STEPHEN Tompkinson and Jessica Johnson have an association with Educating Rita as long as Rita’s degree course.
“We started doing this play about three years ago, and it’s since had various outings trying to complete the 40th anniversary production,” says Stephen, as they head to York Theatre Royal on Tuesday. “It’s closer to the 42nd anniversary now!”
Tompkinson, star of DCI Banks, Wild At Heart, Drop The Dead Donkey and Ballykissangel, plays grizzled university tutor Frank, opposite Johnson’s lippy hairdresser Rita in Willy Russell’s comedy two-hander, in a Theatre by the Lake production now being toured by producer David Pugh under the direction of Newcastle Live Theatre director emeritus Max Roberts.
“I saw Jess in Goth Weekend at the Live Theatre and was blown away by her,” says Stockton-on-Tees actor Tompkinson.
Jessica already had played Rita in a 2017 production of Educating Rita at the Gala Theatre, Durham. “But I didn’t get a long run at it and when I said I’d love to do it for longer, I suggested Stephen would make a really good Frank,” she recalls.
The partnership was duly formed and the stop-start progress began as Covid spread its claw. “It stopped at the Grand Theatre at Blackpool, but we were lucky that the next place we could do was outdoors at the Minack Theatre on the Cornish cliffs [at Porthcurno, Penzance] last summer,” says Stephen.
“It was the most incredible place for the set of a teacher’s office in a northern university, against the amazing backdrop of double rainbows and dolphins in the sea.
“They’re a very hardy audience down there! We performed through two storms and the tech crew couldn’t see us at all at one point!”
Jessica adds to the memories: “It was so cold, I was wearing every piece of costume I had for one scene!”
When Educating Rita resumed, it stopped again after only a week at Kingston as lockdown returned. Still, Jessica was no stranger to a short burst of performances after the Gala Theatre production in 2017. “We did a week of shows there after two weeks of rehearsals,” she says. “It was a north-eastern version that we did, and the up-to-date one…
… “But it remains a universal story, wherever you set it,” says Stephen. “Everyone understands it, and Will Russell is a hero for working-class women. Despite the play being set in the world of academia, he makes it very accessible.”
Jessica rejoins: “I’ve been on an incredible journey with Rita. I first read it when I was 13/14 and I’ve used Better Song To Sing from the play for auditions. Rita’s been with me for a long time and she grows as she stays with me.”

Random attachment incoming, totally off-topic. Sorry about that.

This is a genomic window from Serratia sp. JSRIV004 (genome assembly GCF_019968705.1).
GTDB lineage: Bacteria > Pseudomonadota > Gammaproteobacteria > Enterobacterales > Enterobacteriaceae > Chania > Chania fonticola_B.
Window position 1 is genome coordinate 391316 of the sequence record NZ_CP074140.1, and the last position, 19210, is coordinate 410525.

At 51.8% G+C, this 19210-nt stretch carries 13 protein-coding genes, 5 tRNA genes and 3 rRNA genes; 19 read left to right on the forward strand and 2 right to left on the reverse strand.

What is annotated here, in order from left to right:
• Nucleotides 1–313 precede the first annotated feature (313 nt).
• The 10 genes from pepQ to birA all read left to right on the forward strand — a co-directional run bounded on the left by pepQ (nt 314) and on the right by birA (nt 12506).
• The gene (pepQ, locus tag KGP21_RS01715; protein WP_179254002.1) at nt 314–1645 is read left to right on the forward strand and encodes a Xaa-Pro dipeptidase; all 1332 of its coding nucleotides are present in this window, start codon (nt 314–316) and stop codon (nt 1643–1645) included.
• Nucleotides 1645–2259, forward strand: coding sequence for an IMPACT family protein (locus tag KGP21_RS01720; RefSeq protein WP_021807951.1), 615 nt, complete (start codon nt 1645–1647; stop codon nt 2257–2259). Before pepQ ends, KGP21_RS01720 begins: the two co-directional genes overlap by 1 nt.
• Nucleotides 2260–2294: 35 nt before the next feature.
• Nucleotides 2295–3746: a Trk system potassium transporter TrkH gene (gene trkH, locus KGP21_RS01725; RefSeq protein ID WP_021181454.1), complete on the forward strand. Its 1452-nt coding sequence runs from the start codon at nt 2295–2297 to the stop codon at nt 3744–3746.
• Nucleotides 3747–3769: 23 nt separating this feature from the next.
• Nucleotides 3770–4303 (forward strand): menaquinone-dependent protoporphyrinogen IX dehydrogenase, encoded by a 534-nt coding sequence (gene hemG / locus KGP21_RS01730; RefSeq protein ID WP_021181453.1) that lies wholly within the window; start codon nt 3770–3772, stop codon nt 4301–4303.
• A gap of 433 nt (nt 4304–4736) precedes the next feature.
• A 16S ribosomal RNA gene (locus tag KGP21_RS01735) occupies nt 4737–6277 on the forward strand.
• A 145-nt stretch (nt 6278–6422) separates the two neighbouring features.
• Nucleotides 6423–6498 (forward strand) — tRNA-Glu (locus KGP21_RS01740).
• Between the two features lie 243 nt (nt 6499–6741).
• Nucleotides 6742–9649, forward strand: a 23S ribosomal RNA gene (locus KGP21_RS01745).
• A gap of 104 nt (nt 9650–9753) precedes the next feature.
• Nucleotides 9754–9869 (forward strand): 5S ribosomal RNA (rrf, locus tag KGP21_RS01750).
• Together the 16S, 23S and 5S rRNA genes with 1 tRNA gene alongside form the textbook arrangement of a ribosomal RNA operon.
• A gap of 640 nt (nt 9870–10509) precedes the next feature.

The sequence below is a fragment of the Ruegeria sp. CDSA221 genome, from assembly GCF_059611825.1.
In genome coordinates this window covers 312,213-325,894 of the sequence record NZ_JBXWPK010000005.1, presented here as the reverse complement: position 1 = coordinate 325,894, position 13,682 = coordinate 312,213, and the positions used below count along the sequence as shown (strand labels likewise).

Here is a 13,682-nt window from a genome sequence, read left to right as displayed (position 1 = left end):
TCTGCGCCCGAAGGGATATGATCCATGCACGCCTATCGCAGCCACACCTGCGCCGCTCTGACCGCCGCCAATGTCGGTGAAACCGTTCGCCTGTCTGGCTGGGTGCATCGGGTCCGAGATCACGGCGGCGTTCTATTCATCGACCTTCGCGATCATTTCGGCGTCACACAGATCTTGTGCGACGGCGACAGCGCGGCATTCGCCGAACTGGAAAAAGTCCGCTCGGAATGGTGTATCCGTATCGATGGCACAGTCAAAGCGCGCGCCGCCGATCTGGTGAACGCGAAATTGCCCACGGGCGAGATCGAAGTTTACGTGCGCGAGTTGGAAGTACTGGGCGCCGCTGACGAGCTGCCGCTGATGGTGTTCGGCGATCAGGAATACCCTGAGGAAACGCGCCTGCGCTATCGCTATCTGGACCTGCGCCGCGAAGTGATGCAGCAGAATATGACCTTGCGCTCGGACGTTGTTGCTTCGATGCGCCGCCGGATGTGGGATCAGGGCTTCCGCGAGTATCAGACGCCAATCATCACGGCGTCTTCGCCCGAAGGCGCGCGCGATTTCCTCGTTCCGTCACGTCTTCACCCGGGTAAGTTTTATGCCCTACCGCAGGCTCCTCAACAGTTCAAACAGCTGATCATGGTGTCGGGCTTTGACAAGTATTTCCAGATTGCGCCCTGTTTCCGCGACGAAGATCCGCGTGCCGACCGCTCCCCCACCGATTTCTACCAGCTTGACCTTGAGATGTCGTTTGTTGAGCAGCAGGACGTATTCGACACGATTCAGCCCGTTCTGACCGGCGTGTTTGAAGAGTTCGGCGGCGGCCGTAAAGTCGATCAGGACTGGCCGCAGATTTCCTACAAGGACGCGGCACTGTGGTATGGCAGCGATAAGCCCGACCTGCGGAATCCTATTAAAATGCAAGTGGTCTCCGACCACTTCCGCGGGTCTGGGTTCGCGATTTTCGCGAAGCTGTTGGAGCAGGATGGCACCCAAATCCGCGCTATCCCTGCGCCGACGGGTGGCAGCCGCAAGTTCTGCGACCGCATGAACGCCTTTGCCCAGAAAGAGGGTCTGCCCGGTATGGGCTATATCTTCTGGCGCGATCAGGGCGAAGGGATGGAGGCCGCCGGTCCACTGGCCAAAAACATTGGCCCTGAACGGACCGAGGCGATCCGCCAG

Tompkinson and Johnson have clocked up almost 250 performances together, now touring a more condensed version with no interval for Covid-safety reasons. “It makes the play more intense, focusing even more on the relationship in the shorter text,” says Stephen.
“Both Jess and I and Max Roberts, our director, put forward suggestions for cuts, and we’ve cut out 20 minutes as well as the interval.”
Has the play changed in its impact over more than 40 years on stage? “Audiences are very woke to social issues that were quite new in 1979,” says Stephen. “Willy Russell said to us that ‘it’s the audience that’s changed in the 40 years, not the play’s themes’. Making the play shorter has just made it more intense.”
Stephen and Jessica admit to being a “little star struck” when working with Russell, the writer of such hits as Shirley Valentine, Blood Brothers and Our Day Out.
“He’s a lot cleverer than people give him credit for. When you go into the text of Educating Rita, look at the book choices he makes, the literary references. They are so apt,” says Stephen. “There’s the link between the story and that classic tragedian thing of ignoring your own faults, with Frank not seeing his.
“But it’s not just Russell who’s undervalued. Plaudits rarely go to comedic writers and yet most actors will tell you it’s much harder to make people laugh.”
Jessica takes the point further: “Rita really wanted to get out of her working-class drudgery, to escape to something more beautiful, and Russell captures that beautifully with his writing and the character he created in Rita.”
Stephen rejoins: “They say, always write about what you know, and Willy is both these characters in Educating Rita: they are two halves of Willy Russell, and that’s why audiences root for the relationship, rather than taking sides, in that they are both horrible at times, but they both go on beautiful journeys.”
Just as Jessica and Stephen sing Willy Russell’s praises, so he has paid them the ultimate compliment. “Willy came up after the first night and said, ‘Thank you for giving me my play back,” reveals Tompkinson.
What better recommendation could there be for seeing next week’s run in York.
Educating Rita runs in York Theatre Royal’s Summer Of Love season, August 31 to September 4. Box office: 01904 623568 or at yorktheatreroyal.co.uk
What’s coming up for Jessica Johnson after she makes her York Theatre Royal debut?
“I’ve got a part in the new series of Vera,” she says, as the ITV crime drama returns from August 29. Look out for Episode 3.
What’s in the pipeline for Stephen Tompkinson after the Educating Rita tour ends in Newcastle on September 19?
“I’ll be playing a character called Warnock in Sherwood, the new James Graham six-part drama for BBC1. It’s a modern piece, dealing with the aftermath of the 1984 Miners’ Strike in Nottinghamshire [where Graham was born].
Tompkinson haunted the big screen in 1996 as a skint miner on strike turned hapless, suicidal clown in York writer-director Mark Herman’s film Brassed Off.
“It’s something that’s very close to my heart,” he says, as he mines the subject matter for a second time.
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